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Are the proposed telco sector security reforms regulatory 'over-reach'?

Michael Swinson | Aug. 12, 2015
Through its peaks and troughs, the Abbott government has always been able to point to national security as an area of relative strength.

The net effect of this is that the proposed new powers would create a high degree of uncertainty for industry. One concern is that they could be used to target specific equipment vendors, which could have significant impact given the narrow range of major vendors on which the industry currently relies.

Clearly a telecommunications service provider could suffer major disruption to its business if one of its key vendors is effectively 'blacklisted' as the result of a government direction.

The draft EM specifically indicates that the bill is "not about preventing the use of particular equipment vendors or service suppliers."

However, this may be seen as somewhat cold comfort given that the government has form in this area, having previously prohibited Chinese vendor Huawei from supplying equipment for the NBN project.

Broad and unrestricted new information-gathering powers

In addition to the expanded direction-making powers, the bill would also give government new powers to require service providers to provide information that is relevant to their new security duties. They would need to provide this information within a timeframe set by the government.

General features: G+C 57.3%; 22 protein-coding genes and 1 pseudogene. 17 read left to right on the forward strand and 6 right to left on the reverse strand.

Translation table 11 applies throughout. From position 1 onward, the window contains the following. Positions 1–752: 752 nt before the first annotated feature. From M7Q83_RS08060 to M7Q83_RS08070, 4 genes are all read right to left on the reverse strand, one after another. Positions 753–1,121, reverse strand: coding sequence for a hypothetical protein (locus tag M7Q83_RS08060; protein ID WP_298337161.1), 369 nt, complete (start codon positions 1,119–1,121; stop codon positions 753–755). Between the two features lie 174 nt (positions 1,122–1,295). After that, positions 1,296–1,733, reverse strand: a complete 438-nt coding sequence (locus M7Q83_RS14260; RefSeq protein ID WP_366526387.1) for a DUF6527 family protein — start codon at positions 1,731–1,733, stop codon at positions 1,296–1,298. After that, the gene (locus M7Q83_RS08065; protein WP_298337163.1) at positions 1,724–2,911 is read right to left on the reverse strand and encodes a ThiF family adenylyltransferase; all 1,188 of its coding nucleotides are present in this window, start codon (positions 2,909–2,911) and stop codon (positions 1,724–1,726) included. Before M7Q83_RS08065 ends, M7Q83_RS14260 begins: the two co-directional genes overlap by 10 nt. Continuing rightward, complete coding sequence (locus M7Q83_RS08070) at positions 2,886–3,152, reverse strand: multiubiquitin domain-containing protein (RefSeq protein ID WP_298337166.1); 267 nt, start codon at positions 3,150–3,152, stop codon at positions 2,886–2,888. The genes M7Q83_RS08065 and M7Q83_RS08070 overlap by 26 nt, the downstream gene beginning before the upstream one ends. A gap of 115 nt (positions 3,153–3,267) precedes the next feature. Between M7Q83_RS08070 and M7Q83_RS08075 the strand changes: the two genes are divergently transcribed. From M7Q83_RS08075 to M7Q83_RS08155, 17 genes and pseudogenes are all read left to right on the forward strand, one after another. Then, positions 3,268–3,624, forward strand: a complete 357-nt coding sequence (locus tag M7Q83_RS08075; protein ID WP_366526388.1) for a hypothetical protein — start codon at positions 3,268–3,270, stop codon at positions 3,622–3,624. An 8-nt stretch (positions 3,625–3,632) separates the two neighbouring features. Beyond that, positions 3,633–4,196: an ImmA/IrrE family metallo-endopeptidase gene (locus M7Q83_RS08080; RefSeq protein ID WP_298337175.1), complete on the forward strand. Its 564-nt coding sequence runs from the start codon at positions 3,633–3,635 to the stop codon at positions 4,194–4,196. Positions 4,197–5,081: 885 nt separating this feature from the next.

Again, these powers would be broad and relatively unconstrained, with few limits on how the government may use any information that is provided.

For example, the bill would allow the information to be shared with third parties for risk assessment or other security purposes. This could allow information provided by a service provider to be shared with foreign government security agencies and also with other companies that may be confronted with a similar security threat.

This would obviously be a concern to the extent that the information contains commercially sensitive details about a particular service provider's network design or procurement practices.

The proposed information-gathering regime may also raise practical compliance risks for service providers, such as if the government sets an unreasonable timeframe for providing complex technical information. The bill offers little protection against these risks.

Increasing complexity and deterring innovation

The procurement departments of major telco companies operate in a very complex environment where they often need to manage hundreds of separate procurement projects at any one time.

Any additional layer of regulation will inevitably increase the time and cost associated with procuring new technology, particularly where the impact of the additional regulation is uncertain and subject to change.

If the bill is passed, Australian telcos will need to factor in new security considerations into each procurement exercise they undertake. They will also need to make potentially difficult decisions about whether it will result in any change from a security perspective that needs to be notified to government.

If a change does need to be notified, then there will be time and money spent on preparing the notification and waiting on a response from government.

 

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